Monday, January 10, 2011

Welcome to the Bus!

Hi there!

    I expect several to visit the blog today so wanted to take a bit of space to explain what we're doing here. The "Rock and Roll Omnibus" was developed out of a desire to share the music of our past. Oldies radio for the most part have certain artists and songs that are chosen through focus groups and the like. Thanks to we are not under those constraints. There is a lot of music out there that isn't heard much anymore and we want to celebrate the popular and not so popular.

   The centerpiece of the broadcast will be a once a week show called, "A History of Pop and Rock", which will first look at the music that led to what we now know as rock and roll, then do a month by month look at the music and personalities that made it what it was. Show #1 has already been broadcast (also for this week as well), show #2 starts today. The times will vary and because of rules we cannot promote times here, however if you go to the site, there will be a schedule that will be of help. We plan on repeating 3 times a stay tuned.

    In the future, there will be a website that will give you a chance to participate in the discussion, so please keep an eye out here and we'll get the word out. This will be a place to hear news about your favorite artists, my own commentary, and issues concerning the radio station. I'll try my best to post at least every other day, and I would appreciate your comments and questions. Thanks again for stopping by and keep rockin'....

    Just go to type in "Rock and Roll Omnibus" and listen to the best in oldies....

Tuesday, January 4, 2011

Gerry Rafferty, Singer of "Baker Street " dies

This is taken from Entertainment Weekly:

“Baker Street” is easily the song most associated with Gerry Rafferty, who has died at the age of 63 after a long illness. Yet there was far more to the singer-songwriter than that sax-driven radio staple. In Rafferty’s long, if still sadly truncated career, he progressed from the U.K. folk circuit to worldwide rock fame. He also accrued a range of celebrity fans from Quentin Tarantino to the “Baker Street”-covering Foo Fighters.
Rafferty was born in Paisley, Scotland, on April 16, 1947. His father was a miner and a heavy drinker who had a habit of becoming violent when he returned from the pub. “There were lots of unhappy times spawned from that when I was a kid,” he later recalled. “His life was not great, his vision of the world was extremely narrow. It was an incredibly hard life.”

The teenage Rafferty formed a band called the Mavericks with his schoolfriend Joe Egan but the group struggled to find success and fell apart. In 1969, Rafferty attended a show by folk act the Humblebums and bonded with band member, and comedian-in-the-making, Billy Connolly. Connolly invited Rafferty to join the band. He recorded two albums with the Humblebums (The New Humbelbums and Open the Door) but the group split up when it became clear that Connolly’s ambitions lay more in comedy than music. “It was getting awkward on stage,” Rafferty would later recall. “When I did a solo piece, just voice and acoustic guitar, Billy would walk off stage. And his jokes were getting longer and longer while the songs were getting shorter and shorter. It made sense to part when we did.”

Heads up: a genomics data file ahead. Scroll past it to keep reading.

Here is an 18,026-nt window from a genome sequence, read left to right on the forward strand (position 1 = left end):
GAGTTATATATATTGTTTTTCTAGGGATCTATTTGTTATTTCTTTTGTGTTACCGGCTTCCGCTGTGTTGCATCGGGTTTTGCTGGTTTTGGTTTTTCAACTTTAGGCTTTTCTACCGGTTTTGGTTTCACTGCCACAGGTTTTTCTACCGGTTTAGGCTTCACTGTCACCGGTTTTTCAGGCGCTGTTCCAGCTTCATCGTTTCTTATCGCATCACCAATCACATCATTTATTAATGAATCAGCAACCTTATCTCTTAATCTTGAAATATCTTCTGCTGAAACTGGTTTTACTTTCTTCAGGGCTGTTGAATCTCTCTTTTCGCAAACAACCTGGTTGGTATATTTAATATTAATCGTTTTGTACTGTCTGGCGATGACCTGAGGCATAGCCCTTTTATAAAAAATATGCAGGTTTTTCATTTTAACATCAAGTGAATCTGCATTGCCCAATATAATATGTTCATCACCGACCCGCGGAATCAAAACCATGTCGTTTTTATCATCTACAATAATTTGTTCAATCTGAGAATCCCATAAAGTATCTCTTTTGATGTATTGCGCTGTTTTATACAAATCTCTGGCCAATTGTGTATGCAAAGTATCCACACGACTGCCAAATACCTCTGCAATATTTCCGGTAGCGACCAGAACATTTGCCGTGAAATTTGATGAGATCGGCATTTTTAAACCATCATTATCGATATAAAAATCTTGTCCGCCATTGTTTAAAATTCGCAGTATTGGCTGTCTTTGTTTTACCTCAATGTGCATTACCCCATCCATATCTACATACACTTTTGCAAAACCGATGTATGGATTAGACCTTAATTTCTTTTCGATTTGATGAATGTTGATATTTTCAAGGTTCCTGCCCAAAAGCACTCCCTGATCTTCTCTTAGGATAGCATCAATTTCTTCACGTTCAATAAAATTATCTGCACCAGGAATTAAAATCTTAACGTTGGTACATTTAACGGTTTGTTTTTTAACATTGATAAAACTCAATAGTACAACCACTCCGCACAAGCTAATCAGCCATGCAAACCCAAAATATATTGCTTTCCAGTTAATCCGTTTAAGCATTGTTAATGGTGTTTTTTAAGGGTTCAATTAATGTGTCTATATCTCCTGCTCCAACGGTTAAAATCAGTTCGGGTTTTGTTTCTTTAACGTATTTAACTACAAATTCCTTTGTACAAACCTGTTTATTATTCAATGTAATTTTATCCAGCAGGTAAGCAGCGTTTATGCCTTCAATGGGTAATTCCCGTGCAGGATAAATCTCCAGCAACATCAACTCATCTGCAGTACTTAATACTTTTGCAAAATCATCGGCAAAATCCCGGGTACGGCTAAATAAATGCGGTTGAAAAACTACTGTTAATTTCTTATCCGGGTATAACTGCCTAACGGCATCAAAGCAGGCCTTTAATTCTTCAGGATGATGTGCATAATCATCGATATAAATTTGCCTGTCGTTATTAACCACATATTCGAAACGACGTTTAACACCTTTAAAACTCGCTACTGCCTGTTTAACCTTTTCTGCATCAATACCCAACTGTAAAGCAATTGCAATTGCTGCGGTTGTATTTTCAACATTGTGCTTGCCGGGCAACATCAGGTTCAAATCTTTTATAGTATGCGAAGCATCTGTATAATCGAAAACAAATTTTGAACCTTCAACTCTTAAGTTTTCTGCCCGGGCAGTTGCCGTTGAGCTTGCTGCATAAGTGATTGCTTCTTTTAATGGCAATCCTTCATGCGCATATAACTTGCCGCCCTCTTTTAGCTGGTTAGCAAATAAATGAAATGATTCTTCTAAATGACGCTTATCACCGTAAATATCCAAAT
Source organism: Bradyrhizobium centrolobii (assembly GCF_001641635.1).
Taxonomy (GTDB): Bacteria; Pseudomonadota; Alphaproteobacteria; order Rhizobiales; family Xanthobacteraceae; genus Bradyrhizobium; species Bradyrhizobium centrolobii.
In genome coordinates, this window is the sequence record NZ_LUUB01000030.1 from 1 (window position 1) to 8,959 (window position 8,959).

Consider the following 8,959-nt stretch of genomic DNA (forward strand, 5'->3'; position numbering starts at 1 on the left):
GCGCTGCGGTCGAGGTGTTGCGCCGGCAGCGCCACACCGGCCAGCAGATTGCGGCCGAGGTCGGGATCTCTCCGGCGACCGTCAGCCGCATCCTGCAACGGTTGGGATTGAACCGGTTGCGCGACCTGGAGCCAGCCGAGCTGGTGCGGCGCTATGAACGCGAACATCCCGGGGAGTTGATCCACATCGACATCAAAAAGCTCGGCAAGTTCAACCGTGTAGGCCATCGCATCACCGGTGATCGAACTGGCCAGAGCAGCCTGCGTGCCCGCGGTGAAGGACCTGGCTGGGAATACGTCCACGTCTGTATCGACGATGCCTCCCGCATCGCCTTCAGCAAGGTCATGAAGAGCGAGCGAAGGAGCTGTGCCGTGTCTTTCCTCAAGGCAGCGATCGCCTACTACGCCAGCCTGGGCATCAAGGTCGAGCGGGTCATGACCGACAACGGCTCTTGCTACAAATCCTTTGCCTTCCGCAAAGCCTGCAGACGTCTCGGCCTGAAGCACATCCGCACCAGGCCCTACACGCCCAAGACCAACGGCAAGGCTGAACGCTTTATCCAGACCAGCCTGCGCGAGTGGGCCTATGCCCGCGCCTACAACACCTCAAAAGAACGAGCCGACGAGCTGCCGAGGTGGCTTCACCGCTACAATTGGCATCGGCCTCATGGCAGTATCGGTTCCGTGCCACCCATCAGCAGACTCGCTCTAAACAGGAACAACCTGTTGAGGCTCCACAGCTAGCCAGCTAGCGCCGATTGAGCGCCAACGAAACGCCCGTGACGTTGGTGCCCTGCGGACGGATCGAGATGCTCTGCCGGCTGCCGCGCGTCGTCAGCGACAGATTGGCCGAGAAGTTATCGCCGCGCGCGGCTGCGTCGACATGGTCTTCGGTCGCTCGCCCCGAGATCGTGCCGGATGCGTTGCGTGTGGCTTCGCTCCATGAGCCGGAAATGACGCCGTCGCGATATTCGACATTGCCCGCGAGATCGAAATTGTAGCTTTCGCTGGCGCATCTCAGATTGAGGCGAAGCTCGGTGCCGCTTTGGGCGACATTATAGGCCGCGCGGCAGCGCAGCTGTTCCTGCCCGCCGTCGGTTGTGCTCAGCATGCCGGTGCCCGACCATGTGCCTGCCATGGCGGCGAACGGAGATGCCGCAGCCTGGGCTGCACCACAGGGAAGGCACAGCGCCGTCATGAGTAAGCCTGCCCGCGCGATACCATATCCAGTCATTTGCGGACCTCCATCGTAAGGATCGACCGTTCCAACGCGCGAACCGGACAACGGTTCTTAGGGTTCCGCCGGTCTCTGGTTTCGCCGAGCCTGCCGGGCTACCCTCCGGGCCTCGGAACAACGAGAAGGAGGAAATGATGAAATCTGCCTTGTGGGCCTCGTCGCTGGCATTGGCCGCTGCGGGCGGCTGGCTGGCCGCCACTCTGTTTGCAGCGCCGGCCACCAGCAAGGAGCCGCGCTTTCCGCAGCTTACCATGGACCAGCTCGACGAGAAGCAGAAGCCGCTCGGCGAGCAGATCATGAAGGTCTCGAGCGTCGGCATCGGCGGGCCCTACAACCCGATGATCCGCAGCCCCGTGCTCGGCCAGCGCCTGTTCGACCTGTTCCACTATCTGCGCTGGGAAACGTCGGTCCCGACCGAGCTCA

In 1971, Rafferty cut a solo album called Can I Have My Money Back? and then formed the pop-rock act Stealers Wheel with Egan. The band scored a huge hit with the track “Stuck in the Middle With You.” Later releases proved less successful and they too broke up in 1975.

Rafferty spent the next few years in limbo thanks to assorted legal problems. He returned in 1978 with the slickly honed set City to City, which propelled the singer-songwriter to stardom thanks to the chart success of “Baker Street.” While Rafferty’s next couple of albums (1979′s Night Owls and the following year’s Snakes & Ladders) were also fine collections, he would never repeat the commercial impact of that monster hit. Moreover, the singer-songwriter began to tire of the demands that fame had brought him. “It dawned on me that since “Baker Street” I had been touring the world, traveling everywhere and seeing nowhere,” he would recall. “It wasn’t difficult for to me walk away from the business. I could never live the 24-hour-day celebrity life.” The singer-songwriter also developed a drinking problem and after 1982′s Sleepwalking album, his releases and public appearances became sporadic.

Yet Rafferty continued to impact popular culture. He co-produced the Proclaimers’ U.K. hit “Letter to America” while “Stuck in the Middle With You” was used memorably by Quentin Tarantino in his debut movie, Reservoir Dogs. Then of course, there was, and is, “Baker Street”, a bona fide radio classic and one that seems destined to remain so for many years to come.

Jim Europe, the man behind the first great dance craze.

     For anyone who studies the early blues, the names of Vernon and Irene Castle are important ones. Although there is speculation about it's origins, there is no doubting that the Castle's brought the foxtrot to international popularity. So...why is this important? Well, several things. First of all, ragtime had gotten young people on the dance floor in a way that their parents found very disapproving. Secondly, the Castle's used the early blues as the basis for demonstrating the foxtrot, which allows a form of music that wouldn't normally been listened to by whites as a whole into mainstream society.